Mughees Shaukat

Head, Islamic Finance

College of Banking and Financial Studies

Under Central Bank of Oman, Muscat, Sultanate of Oman

Email: This email address is being protected from spambots. You need JavaScript enabled to view it.

Website:www.cbfs.edu.om

 

The Nexus between Business Ethics and Economic Justice: An Islamic Framework

The aftermath of recent financial crisis has added fresh impetus to the belief where non-adherence to business ethics is viewed a powerful contributor to the fallouts. Scholarship has asserted on the nexus between business ethics and economic justice; sufficing it pivotal for the development of the societies. It has been shown that absence or lack of adherence to ethics has resulted in mal- distribution of income and wealth and economic resources; intensifying class culture and breed of economically deprived. Different strand of theories were put forward in explaining the notions and the relationship of the same. Consequently, a number of models and frameworks has been circulated, over the decades, to provide philosophical underpinnings. The current study will not only dwell on the known theories of ethics and justice but will put forward a relevant framework from an Islamic perspective. It will be argued that a system based on the proposed framework not only offers a unique and all-encompassing nexus of business ethics and economic justice but simultaneously provides the institutional scaffolding that essentially maintains the same. [+] Read full article

 

Islamic Finance, in a the age of Black Swans and Complexities, for a Multipolar World

The recent financial developments have given rise to a developing consensus that the Unipolar economic growth regime dominated by U.S, Japan and few European centers, is under great stress. The consensus takes into consideration the present financial complexities, stresses and strains, and the ensuing uncertainty surrounding the sustainability of the unipolar regime, which has given way to a shift towards a multipolar economic setup. Scholarship has already hinted on not only better trade and investment opportunities, but also on a much more resilient global economic growth that such a shift can bring. However, there are some major obstacles that need to be overcome in order to reap fully the desired benefits of multipolarity. Continuation of debt-based financing regime (the hallmarks of which are risk transfer and risk shifting) will not necessarily allow the benefits of emerging multipolarity to accrue to the world economy. The new system can be more effective with a new regime of financing. Indications are that almost all emerging countries in Asia are actively considering risk sharing via Islamic finance as a possible alternative. [+] Read full article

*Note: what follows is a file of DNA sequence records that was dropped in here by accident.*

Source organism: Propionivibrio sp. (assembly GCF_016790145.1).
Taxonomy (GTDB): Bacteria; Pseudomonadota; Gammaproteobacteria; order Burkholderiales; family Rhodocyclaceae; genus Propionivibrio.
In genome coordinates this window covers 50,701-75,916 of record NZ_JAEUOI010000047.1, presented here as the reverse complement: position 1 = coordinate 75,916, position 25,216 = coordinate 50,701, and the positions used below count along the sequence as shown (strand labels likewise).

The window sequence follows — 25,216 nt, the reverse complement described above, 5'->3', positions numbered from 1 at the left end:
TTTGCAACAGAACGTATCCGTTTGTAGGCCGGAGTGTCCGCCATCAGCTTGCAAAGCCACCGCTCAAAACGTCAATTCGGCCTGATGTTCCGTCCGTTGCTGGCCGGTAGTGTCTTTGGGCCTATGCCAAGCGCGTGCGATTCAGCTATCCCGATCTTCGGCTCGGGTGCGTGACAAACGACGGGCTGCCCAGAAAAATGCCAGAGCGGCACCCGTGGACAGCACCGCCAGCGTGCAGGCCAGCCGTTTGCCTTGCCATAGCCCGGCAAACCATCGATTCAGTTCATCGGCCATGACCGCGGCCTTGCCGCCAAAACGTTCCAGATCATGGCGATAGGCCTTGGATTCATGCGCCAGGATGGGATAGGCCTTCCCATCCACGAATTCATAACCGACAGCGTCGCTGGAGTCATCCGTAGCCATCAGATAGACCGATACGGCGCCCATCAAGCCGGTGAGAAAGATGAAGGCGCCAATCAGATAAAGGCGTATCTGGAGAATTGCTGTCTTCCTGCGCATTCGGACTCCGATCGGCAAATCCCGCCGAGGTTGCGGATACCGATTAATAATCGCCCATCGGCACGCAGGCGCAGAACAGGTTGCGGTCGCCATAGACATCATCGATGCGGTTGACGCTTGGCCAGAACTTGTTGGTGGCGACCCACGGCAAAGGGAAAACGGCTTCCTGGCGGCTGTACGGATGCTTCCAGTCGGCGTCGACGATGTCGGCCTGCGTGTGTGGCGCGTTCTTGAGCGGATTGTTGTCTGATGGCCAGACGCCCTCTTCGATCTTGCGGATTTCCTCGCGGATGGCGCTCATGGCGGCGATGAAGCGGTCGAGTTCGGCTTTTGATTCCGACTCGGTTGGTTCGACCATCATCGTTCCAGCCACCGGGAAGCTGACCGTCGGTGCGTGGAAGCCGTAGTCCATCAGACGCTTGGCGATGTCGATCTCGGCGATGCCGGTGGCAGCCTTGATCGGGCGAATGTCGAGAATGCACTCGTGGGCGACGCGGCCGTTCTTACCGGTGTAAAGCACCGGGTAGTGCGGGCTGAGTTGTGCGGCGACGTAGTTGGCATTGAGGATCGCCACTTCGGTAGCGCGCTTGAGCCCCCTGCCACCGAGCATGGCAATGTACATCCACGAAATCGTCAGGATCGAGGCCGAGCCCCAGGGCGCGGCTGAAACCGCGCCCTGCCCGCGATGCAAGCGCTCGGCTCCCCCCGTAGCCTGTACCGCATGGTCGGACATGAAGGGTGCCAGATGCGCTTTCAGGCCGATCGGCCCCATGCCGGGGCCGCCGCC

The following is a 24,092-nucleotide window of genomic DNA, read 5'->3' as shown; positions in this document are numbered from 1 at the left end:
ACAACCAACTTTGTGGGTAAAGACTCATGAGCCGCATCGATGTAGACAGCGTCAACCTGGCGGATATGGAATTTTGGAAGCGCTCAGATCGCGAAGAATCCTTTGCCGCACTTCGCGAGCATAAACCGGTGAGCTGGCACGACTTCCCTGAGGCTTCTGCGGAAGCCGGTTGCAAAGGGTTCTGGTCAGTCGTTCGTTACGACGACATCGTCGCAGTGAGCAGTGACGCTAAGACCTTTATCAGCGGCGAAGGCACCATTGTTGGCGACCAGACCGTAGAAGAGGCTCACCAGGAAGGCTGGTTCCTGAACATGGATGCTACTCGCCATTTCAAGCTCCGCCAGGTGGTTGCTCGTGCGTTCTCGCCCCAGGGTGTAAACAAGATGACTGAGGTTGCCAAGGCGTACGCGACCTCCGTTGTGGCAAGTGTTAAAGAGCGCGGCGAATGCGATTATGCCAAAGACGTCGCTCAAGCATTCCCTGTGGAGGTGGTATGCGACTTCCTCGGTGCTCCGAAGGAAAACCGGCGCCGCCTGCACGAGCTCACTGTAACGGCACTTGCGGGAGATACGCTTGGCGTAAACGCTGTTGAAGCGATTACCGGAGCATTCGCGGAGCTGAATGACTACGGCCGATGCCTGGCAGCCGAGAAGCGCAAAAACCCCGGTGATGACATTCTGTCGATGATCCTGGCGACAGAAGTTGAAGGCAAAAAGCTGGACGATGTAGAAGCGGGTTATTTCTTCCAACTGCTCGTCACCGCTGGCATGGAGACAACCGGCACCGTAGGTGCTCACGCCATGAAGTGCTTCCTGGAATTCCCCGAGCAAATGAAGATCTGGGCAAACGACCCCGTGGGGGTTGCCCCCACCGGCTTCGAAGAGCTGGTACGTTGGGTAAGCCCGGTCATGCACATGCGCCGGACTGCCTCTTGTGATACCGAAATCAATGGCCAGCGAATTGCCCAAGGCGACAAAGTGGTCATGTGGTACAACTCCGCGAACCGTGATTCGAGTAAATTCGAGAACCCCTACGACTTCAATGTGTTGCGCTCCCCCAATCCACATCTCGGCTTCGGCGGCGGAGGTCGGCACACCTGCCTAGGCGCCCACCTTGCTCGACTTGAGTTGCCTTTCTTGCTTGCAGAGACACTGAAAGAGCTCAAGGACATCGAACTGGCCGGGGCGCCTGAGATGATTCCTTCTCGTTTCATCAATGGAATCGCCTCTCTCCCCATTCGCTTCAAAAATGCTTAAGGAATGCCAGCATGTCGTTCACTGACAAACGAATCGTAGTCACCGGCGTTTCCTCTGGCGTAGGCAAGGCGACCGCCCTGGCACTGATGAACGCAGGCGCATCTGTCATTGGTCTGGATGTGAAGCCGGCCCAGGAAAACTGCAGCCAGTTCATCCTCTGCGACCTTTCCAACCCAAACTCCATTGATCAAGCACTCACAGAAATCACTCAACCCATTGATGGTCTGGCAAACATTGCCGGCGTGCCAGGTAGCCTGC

Common Structures of Sukuk

Recent innovations in Islamic finance have changed the dynamics of the Islamic finance industry. Specially in the area of bonds and securities the use of Sukuk or Islamic securities have become increasingly popular in the last few years, both as a means of raising government finance through sovereign issues, and as a way of companies obtaining funding through the offer of corporate sukuk. Sukuk has developed as one of the most significant mechanisms for raising finance in the international capital markets through Islamically acceptable structures . Multinational corporations, sovereign bodies, state corporations and financial institutions use international sukuk issuance as an alternative to syndicated financing. [+] Read full article